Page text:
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Renting An Apartment With Crohn’s: Easy Access, Close Parking And a Good Toilet

When I moved from Nevada to North Dakota ten years or so ago, I had to find an apartment to live in during the time I spent looking for a house and waiting for the sale to go through. While like anyone, I looked for things like convenience, cleanliness, and other features, as a Crohn’s patient, I had a few other things to look for.

The first thing I wanted was an apartment on the first floor. I didn’t want to have to wait for an elevator or climb stairs to reach my apartment, in case I was in the midst of a Crohn’s flare and in a rush. I also wanted outside access to my apartment, because security is not a major issue in this safest state in the country.

Next, I wanted parking right in front of my apartment if possible, or at the very least, close to my apartment. I was really looking for covered parking next to my apartment or in front of it, because it was almost winter in North Dakota, and that means snow and cold. I wanted proximity and an outlet in case I needed an engine block heater, and I didn’t want to be scraping my windshield while simultaneously coping with a Crohn’s flare. There should be availability of the right flat for the students. The Penrose showflat will satisfy the requirements and need to get the best location to live in. The selection of the correct location should be done to meet with the requirements. The surface of the apartment should be flat within the budget.

As a Crohn’s patient, I needed a location that was as close as possible to my doctor’s office and a pharmacy. Since I live alone, I can’t count on having someone pick up prescriptions for me, and I never know when I may need a fast trip to the doctor. I also wanted a place near a grocery store, for much the same reasons I wanted it near a doctor’s office and pharmacy.

I really wanted a fairly new apartment, where I could be sure that I wouldn’t have to be calling the super or manager to come fix the plumbing a couple of times a week. After all, as a Crohn’s patient, I knew I’d be using the bathroom, specifically the toilet, more often than most tenants. I really wanted a place where I could have my dog (I only had one at the time, but she was big and shed a lot), too, although I knew that might be difficult.

Of course my Crohn’s-inspired dream apartment didn’t quite exist, although it came pretty close. I was able to find a ground-floor walk-in with a car port right outside my front door. It was a fairly new building, and the toilets had all been replaced with new low-flow toilets the previous year. It was furnished (a one-bedroom, it wouldn’t have held all my stuff; I had to put that into storage), so all I needed to add was a plastic sheet for the bed, just in case.

The move had caused some major stress for me, so both my Crohn’s disease and my depression were flaring. I was able to be fairly near the doctor’s office, but not a pharmacy that accepted my drug plan, or a grocery store. That created difficulties, but I found a pharmacy that would accept my plan and also delivered, so at least that part was resolved.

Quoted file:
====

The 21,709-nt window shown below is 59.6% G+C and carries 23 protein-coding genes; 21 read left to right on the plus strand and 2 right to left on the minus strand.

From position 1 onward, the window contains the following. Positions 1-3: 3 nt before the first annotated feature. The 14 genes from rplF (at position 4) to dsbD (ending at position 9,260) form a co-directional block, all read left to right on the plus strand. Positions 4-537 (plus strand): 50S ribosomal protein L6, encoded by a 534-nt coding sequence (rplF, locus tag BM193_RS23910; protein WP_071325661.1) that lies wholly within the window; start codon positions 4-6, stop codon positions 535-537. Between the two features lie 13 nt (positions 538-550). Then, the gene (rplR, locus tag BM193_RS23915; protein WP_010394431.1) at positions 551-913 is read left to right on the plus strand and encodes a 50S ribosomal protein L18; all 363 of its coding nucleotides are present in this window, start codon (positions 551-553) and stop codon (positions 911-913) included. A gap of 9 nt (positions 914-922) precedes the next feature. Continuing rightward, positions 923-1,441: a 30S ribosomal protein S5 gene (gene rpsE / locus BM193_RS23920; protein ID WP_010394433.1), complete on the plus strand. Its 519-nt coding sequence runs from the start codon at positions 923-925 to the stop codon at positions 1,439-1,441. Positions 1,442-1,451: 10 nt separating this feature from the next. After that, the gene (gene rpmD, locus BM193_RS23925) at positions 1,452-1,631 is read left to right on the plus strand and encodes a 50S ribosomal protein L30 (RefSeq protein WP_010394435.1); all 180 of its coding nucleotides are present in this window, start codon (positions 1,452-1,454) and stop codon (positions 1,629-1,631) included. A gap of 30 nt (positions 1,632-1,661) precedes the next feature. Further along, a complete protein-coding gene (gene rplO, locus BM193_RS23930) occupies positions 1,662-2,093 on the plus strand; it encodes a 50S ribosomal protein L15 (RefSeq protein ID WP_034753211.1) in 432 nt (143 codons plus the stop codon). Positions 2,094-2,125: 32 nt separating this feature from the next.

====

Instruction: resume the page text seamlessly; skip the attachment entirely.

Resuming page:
Thanks to my psychologist, I was able to have my dog; she wrote a letter stating that the dog was therapeutic and necessary for my mental health. It did mean a larger security deposit, but I got that back. I think this is a requirement for landlords under the Americans with Disabilities Act.

That left groceries and an outlet for an engine block heater. I had to settle for a grocery store about a mile away (I can hear the laughter of those who live in big cities as I write that), and hope for a mild winter. It turned out that there were only a couple of days when my frozen car wouldn’t start, and none of them were days when I needed groceries.

I would have liked a brand new apartment and better security than parking lot lights and a guard who drove around the area during the nighttime hours, but I never had any problems, and the building was only about 10 years old. I appreciated the fact that it didn’t have new paint, because the chemicals given off by most paints used in buildings like that cause me to have both Crohn’s flares and headaches. It was certainly good enough, and having my dog with me instead of a kennel made up for anything else.

I suspect it may not be as easy for everyone to find what I did, but there were more apartments than renters at the time I was looking, which was a big help. If you can’t have everything, I think that the most important things are a first, or at least a second, floor location (even though I hate hearing people walking around above me!), and proximity to your doctor. Since no two Crohn’s patients are alike, these are just suggestions, and your needs may be quite different than mine; still, I can’t help thinking that the ability to get inside and to your bathroom quickly are probably important to all of us at least some of the time.

Jim

The author Jim

Jim Cooper loves to write absorbing articles and he started this site to share his views with the world. He believes that in this age of information writers like him have the responsibility to stand as an accountable source.